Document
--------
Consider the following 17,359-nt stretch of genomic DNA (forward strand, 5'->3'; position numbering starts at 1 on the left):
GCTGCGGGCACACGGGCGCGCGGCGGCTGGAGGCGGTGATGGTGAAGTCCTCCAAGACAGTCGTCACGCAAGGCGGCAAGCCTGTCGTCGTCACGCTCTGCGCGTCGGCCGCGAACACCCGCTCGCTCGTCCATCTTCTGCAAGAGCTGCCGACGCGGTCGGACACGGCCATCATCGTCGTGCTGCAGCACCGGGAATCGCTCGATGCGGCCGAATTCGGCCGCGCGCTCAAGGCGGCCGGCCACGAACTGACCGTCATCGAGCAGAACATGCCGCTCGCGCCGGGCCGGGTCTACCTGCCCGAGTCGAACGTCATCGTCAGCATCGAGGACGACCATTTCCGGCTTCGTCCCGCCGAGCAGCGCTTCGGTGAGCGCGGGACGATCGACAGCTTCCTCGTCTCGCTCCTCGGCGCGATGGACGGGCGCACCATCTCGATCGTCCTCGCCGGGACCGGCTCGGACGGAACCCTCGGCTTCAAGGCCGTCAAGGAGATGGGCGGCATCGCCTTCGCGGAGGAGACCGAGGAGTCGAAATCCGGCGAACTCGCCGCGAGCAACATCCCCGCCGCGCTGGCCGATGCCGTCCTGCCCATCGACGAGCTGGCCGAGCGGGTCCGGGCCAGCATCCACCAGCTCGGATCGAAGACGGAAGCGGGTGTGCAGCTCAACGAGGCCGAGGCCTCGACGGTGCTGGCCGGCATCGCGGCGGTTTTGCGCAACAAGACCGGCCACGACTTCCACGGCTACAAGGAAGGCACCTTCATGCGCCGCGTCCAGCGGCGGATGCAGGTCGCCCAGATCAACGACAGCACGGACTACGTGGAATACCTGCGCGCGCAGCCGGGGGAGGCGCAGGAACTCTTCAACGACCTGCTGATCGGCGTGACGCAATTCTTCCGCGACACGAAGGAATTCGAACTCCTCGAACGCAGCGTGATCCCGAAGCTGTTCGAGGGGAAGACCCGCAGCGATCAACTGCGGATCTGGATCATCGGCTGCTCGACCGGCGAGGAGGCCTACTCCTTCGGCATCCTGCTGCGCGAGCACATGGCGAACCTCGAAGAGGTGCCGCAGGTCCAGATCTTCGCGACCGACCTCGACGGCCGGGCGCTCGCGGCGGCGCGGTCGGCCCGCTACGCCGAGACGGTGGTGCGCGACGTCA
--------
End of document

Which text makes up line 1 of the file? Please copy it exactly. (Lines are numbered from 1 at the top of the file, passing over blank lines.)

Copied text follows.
Consider the following 17,359-nt stretch of genomic DNA (forward strand, 5'->3'; position numbering starts at 1 on the left):